Choosing the Right Antifungal Agent in ICU Patients

Risultato della ricerca: Article

Abstract

Fungi are responsible for around 20% of microbiologically documented infections in intensive care units (ICU). In the last decade, the incidence of invasive fungal infections (IFI), including candidemia, has increased steadily because of increased numbers of both immunocompromised and ICU patients. To improve the outcomes of patients with IFI, intensivists need to be aware of the inherent challenges. This narrative review summarizes the features of routinely used treatments directed against IFI in non-neutropenic ICU patients, which include three classes of antifungals: polyenes, azoles, and echinocandins. ICU patients' pathophysiological changes are responsible for deep changes in the pharmacokinetics of antifungals. Moreover, drug interactions affect the response to antifungal treatments. Consequently, appropriate antifungal dosage is a challenge under these special conditions. Dosages should be based on renal and liver function, and serum concentrations should be monitored. This review summarizes recent guidelines, focusing on bedside management.
Lingua originaleEnglish
pagine (da-a)3308-3320
Numero di pagine13
RivistaAdvances in Therapy
Volume36
Stato di pubblicazionePublished - 2019

Fingerprint

Antifungal Agents
Intensive Care Units
Echinocandins
Candidemia
Polyenes
Azoles
Drug Interactions
Fungi
Pharmacokinetics
Guidelines
Kidney
Liver
Incidence
Therapeutics
Infection
Serum
Invasive Fungal Infections

Cita questo

Choosing the Right Antifungal Agent in ICU Patients. / Cortegiani, Andrea.

In: Advances in Therapy, Vol. 36, 2019, pag. 3308-3320.

Risultato della ricerca: Article

@article{ccae2b6e896b41839986f01432745f55,
title = "Choosing the Right Antifungal Agent in ICU Patients",
abstract = "Fungi are responsible for around 20{\%} of microbiologically documented infections in intensive care units (ICU). In the last decade, the incidence of invasive fungal infections (IFI), including candidemia, has increased steadily because of increased numbers of both immunocompromised and ICU patients. To improve the outcomes of patients with IFI, intensivists need to be aware of the inherent challenges. This narrative review summarizes the features of routinely used treatments directed against IFI in non-neutropenic ICU patients, which include three classes of antifungals: polyenes, azoles, and echinocandins. ICU patients' pathophysiological changes are responsible for deep changes in the pharmacokinetics of antifungals. Moreover, drug interactions affect the response to antifungal treatments. Consequently, appropriate antifungal dosage is a challenge under these special conditions. Dosages should be based on renal and liver function, and serum concentrations should be monitored. This review summarizes recent guidelines, focusing on bedside management.",
author = "Andrea Cortegiani",
year = "2019",
language = "English",
volume = "36",
pages = "3308--3320",
journal = "Advances in Therapy",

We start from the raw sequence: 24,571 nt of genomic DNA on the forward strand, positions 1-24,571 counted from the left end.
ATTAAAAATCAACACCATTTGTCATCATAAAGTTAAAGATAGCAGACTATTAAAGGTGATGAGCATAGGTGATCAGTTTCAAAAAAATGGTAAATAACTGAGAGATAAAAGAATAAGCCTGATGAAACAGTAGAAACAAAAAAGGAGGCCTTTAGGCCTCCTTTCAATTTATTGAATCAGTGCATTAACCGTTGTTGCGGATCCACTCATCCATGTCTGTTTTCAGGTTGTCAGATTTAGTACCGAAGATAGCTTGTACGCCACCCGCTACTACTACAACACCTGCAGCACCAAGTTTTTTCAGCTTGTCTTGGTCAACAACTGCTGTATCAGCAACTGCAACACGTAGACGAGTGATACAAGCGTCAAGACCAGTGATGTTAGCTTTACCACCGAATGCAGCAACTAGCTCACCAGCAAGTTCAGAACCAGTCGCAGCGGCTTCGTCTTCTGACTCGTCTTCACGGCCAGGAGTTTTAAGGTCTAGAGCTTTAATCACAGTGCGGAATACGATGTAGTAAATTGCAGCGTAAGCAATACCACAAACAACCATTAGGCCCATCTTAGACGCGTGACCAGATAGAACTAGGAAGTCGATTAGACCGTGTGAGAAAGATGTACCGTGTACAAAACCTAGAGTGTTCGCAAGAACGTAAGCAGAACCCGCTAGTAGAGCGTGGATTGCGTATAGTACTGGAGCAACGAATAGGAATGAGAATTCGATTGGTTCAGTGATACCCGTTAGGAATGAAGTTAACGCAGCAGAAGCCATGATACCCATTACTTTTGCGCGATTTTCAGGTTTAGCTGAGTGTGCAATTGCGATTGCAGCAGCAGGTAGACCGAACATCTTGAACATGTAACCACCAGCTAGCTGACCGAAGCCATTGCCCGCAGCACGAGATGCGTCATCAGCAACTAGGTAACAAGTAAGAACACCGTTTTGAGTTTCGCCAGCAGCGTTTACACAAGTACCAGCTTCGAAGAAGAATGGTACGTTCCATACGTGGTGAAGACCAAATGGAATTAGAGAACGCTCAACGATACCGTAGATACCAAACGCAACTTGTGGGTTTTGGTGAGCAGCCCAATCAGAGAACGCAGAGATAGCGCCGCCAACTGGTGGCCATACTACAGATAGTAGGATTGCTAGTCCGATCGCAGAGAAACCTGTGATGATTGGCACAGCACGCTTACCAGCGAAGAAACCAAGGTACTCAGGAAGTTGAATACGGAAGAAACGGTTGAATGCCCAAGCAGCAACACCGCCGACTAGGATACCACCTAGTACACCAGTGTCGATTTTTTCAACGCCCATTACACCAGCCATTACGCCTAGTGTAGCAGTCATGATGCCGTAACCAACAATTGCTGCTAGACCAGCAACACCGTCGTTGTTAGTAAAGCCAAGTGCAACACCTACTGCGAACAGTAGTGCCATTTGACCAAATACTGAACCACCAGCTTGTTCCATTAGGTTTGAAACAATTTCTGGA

issn = "0741-238X",
publisher = "Health Communications Inc.",

}

TY - JOUR

T1 - Choosing the Right Antifungal Agent in ICU Patients

AU - Cortegiani, Andrea

PY - 2019

Y1 - 2019

N2 - Fungi are responsible for around 20% of microbiologically documented infections in intensive care units (ICU). In the last decade, the incidence of invasive fungal infections (IFI), including candidemia, has increased steadily because of increased numbers of both immunocompromised and ICU patients. To improve the outcomes of patients with IFI, intensivists need to be aware of the inherent challenges. This narrative review summarizes the features of routinely used treatments directed against IFI in non-neutropenic ICU patients, which include three classes of antifungals: polyenes, azoles, and echinocandins. ICU patients' pathophysiological changes are responsible for deep changes in the pharmacokinetics of antifungals. Moreover, drug interactions affect the response to antifungal treatments. Consequently, appropriate antifungal dosage is a challenge under these special conditions. Dosages should be based on renal and liver function, and serum concentrations should be monitored. This review summarizes recent guidelines, focusing on bedside management.

AB - Fungi are responsible for around 20% of microbiologically documented infections in intensive care units (ICU). In the last decade, the incidence of invasive fungal infections (IFI), including candidemia, has increased steadily because of increased numbers of both immunocompromised and ICU patients. To improve the outcomes of patients with IFI, intensivists need to be aware of the inherent challenges. This narrative review summarizes the features of routinely used treatments directed against IFI in non-neutropenic ICU patients, which include three classes of antifungals: polyenes, azoles, and echinocandins. ICU patients' pathophysiological changes are responsible for deep changes in the pharmacokinetics of antifungals. Moreover, drug interactions affect the response to antifungal treatments. Consequently, appropriate antifungal dosage is a challenge under these special conditions. Dosages should be based on renal and liver function, and serum concentrations should be monitored. This review summarizes recent guidelines, focusing on bedside management.

UR - http://hdl.handle.net/10447/385468

M3 - Article

VL - 36

SP - 3308

EP - 3320

JO - Advances in Therapy

JF - Advances in Therapy

SN - 0741-238X

ER -